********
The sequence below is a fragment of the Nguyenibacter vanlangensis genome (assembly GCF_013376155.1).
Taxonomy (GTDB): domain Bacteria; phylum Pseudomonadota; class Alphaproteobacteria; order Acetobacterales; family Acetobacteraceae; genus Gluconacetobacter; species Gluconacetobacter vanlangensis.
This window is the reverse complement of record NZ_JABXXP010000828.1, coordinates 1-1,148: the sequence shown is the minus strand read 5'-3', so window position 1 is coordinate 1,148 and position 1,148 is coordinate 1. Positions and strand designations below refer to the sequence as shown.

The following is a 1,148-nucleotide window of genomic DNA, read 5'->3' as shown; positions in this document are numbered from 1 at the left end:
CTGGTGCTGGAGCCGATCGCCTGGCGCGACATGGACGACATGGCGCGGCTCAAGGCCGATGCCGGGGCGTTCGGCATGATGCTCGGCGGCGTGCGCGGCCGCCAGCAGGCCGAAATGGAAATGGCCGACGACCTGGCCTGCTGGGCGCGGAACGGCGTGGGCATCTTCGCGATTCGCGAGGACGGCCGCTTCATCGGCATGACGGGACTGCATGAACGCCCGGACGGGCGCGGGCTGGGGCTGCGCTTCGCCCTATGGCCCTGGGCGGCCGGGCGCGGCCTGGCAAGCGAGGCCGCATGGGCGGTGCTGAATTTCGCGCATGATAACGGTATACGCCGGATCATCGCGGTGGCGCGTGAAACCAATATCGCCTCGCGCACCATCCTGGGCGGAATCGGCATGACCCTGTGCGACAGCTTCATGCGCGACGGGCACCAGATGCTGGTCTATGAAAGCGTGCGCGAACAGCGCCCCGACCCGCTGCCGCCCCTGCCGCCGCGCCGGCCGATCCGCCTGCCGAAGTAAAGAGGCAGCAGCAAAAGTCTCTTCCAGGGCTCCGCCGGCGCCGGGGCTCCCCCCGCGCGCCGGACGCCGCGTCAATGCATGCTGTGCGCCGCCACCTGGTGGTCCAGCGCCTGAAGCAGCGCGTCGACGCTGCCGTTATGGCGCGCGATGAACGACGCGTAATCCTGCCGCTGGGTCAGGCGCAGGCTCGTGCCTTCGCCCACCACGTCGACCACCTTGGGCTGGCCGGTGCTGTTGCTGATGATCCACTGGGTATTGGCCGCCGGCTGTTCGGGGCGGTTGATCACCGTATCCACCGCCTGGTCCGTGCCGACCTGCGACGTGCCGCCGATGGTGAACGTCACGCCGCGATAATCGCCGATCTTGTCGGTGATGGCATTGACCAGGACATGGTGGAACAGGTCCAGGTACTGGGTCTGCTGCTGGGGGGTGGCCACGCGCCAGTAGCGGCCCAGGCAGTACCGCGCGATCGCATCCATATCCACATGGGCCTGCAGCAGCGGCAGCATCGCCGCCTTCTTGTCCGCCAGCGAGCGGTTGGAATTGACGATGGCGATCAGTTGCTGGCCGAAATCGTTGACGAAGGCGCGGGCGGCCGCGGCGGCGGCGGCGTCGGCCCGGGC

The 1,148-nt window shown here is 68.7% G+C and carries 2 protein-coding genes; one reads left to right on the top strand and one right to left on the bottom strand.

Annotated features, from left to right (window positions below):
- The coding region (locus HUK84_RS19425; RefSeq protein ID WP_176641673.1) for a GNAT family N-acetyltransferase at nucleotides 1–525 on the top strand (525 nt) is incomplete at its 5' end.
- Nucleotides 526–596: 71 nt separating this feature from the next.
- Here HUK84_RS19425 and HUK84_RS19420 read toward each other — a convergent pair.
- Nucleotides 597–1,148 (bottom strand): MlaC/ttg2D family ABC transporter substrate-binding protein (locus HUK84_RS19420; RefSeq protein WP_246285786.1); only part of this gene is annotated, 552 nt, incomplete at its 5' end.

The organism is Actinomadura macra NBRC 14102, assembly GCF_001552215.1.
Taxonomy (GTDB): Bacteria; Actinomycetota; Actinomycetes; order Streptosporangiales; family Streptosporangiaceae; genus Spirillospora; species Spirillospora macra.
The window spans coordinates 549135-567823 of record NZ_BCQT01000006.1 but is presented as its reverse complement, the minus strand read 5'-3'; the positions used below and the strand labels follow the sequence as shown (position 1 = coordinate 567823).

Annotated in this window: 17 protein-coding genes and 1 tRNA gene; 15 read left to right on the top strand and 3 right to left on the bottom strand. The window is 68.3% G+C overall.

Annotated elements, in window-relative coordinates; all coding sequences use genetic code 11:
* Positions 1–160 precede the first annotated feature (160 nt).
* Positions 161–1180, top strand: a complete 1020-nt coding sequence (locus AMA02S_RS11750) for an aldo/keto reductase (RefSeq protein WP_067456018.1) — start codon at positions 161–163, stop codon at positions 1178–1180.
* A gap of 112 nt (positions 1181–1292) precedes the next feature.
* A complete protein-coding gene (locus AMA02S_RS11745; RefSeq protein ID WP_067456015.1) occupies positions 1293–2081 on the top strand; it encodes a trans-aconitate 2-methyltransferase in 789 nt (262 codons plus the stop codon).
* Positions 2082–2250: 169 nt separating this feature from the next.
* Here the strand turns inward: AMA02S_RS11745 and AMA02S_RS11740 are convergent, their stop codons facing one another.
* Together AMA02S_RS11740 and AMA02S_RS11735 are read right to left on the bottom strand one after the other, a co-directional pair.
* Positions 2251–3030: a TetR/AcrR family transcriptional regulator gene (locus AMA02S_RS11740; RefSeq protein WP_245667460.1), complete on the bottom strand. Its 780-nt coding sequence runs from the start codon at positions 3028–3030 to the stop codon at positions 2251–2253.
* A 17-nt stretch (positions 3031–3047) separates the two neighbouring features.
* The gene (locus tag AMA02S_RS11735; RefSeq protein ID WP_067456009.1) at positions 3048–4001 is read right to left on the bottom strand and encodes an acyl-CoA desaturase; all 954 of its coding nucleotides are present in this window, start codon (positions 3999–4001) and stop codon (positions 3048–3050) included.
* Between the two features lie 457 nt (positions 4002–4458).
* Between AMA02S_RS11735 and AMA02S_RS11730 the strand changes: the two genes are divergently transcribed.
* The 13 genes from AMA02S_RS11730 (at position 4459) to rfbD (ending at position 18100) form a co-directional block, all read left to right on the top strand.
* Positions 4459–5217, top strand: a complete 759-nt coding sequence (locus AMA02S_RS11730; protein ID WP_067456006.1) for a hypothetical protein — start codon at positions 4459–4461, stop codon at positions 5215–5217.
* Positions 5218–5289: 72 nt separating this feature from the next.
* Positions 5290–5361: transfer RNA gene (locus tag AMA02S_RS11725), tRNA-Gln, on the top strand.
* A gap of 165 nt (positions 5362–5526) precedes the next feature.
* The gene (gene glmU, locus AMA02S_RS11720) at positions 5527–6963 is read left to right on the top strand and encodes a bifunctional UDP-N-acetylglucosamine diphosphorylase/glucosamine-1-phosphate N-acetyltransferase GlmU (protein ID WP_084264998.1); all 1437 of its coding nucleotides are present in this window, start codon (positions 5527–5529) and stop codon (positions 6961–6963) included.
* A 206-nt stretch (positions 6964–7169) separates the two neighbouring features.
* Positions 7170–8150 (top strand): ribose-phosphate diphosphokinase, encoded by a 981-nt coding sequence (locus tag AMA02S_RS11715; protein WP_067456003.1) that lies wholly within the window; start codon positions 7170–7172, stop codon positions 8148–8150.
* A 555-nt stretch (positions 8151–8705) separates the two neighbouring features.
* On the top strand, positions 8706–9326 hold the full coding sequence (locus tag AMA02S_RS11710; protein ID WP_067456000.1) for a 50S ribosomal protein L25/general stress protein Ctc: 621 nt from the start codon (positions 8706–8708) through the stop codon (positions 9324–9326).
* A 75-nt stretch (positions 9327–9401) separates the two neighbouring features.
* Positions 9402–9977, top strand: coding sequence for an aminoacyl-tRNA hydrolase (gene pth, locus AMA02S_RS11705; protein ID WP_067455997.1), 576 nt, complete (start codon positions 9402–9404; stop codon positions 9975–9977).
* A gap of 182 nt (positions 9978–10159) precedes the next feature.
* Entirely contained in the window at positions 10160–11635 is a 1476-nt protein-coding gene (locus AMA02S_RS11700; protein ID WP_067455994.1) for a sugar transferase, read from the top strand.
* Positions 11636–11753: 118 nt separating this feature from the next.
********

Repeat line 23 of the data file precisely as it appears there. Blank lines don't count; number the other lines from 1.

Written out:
* Together AMA02S_RS11740 and AMA02S_RS11735 are read right to left on the bottom strand one after the other, a co-directional pair.